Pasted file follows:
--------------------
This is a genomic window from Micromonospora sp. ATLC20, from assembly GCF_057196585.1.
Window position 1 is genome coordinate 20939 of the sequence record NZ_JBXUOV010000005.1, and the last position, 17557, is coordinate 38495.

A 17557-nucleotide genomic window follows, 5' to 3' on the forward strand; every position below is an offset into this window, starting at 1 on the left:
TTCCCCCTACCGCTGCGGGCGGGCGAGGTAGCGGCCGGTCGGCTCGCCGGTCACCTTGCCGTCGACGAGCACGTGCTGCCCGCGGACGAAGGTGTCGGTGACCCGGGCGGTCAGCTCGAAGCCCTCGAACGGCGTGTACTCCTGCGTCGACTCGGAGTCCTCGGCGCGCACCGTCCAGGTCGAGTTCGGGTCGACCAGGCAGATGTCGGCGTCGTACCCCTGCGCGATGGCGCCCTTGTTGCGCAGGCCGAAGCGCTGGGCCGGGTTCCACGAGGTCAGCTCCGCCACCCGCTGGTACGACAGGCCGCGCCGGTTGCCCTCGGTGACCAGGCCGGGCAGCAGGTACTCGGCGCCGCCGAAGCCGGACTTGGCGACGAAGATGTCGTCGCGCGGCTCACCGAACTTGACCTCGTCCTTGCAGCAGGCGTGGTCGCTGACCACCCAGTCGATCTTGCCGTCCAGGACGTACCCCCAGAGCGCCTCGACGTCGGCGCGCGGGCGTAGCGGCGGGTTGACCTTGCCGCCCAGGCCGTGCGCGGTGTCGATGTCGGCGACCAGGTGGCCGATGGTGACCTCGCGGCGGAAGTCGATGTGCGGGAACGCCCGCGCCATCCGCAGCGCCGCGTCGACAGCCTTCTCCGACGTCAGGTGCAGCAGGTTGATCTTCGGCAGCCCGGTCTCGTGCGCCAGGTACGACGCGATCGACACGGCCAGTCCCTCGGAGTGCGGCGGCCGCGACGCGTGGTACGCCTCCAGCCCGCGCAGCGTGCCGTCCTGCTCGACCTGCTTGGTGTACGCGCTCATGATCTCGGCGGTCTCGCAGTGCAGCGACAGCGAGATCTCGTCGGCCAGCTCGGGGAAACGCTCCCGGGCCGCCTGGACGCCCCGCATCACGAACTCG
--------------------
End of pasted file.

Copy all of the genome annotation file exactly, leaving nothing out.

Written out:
This is a genomic window from Micromonospora sp. ATLC20, from assembly GCF_057196585.1.
Window position 1 is genome coordinate 20939 of the sequence record NZ_JBXUOV010000005.1, and the last position, 17557, is coordinate 38495.

A 17557-nucleotide genomic window follows, 5' to 3' on the forward strand; every position below is an offset into this window, starting at 1 on the left:
TTCCCCCTACCGCTGCGGGCGGGCGAGGTAGCGGCCGGTCGGCTCGCCGGTCACCTTGCCGTCGACGAGCACGTGCTGCCCGCGGACGAAGGTGTCGGTGACCCGGGCGGTCAGCTCGAAGCCCTCGAACGGCGTGTACTCCTGCGTCGACTCGGAGTCCTCGGCGCGCACCGTCCAGGTCGAGTTCGGGTCGACCAGGCAGATGTCGGCGTCGTACCCCTGCGCGATGGCGCCCTTGTTGCGCAGGCCGAAGCGCTGGGCCGGGTTCCACGAGGTCAGCTCCGCCACCCGCTGGTACGACAGGCCGCGCCGGTTGCCCTCGGTGACCAGGCCGGGCAGCAGGTACTCGGCGCCGCCGAAGCCGGACTTGGCGACGAAGATGTCGTCGCGCGGCTCACCGAACTTGACCTCGTCCTTGCAGCAGGCGTGGTCGCTGACCACCCAGTCGATCTTGCCGTCCAGGACGTACCCCCAGAGCGCCTCGACGTCGGCGCGCGGGCGTAGCGGCGGGTTGACCTTGCCGCCCAGGCCGTGCGCGGTGTCGATGTCGGCGACCAGGTGGCCGATGGTGACCTCGCGGCGGAAGTCGATGTGCGGGAACGCCCGCGCCATCCGCAGCGCCGCGTCGACAGCCTTCTCCGACGTCAGGTGCAGCAGGTTGATCTTCGGCAGCCCGGTCTCGTGCGCCAGGTACGACGCGATCGACACGGCCAGTCCCTCGGAGTGCGGCGGCCGCGACGCGTGGTACGCCTCCAGCCCGCGCAGCGTGCCGTCCTGCTCGACCTGCTTGGTGTACGCGCTCATGATCTCGGCGGTCTCGCAGTGCAGCGACAGCGAGATCTCGTCGGCCAGCTCGGGGAAACGCTCCCGGGCCGCCTGGACGCCCCGCATCACGAACTCG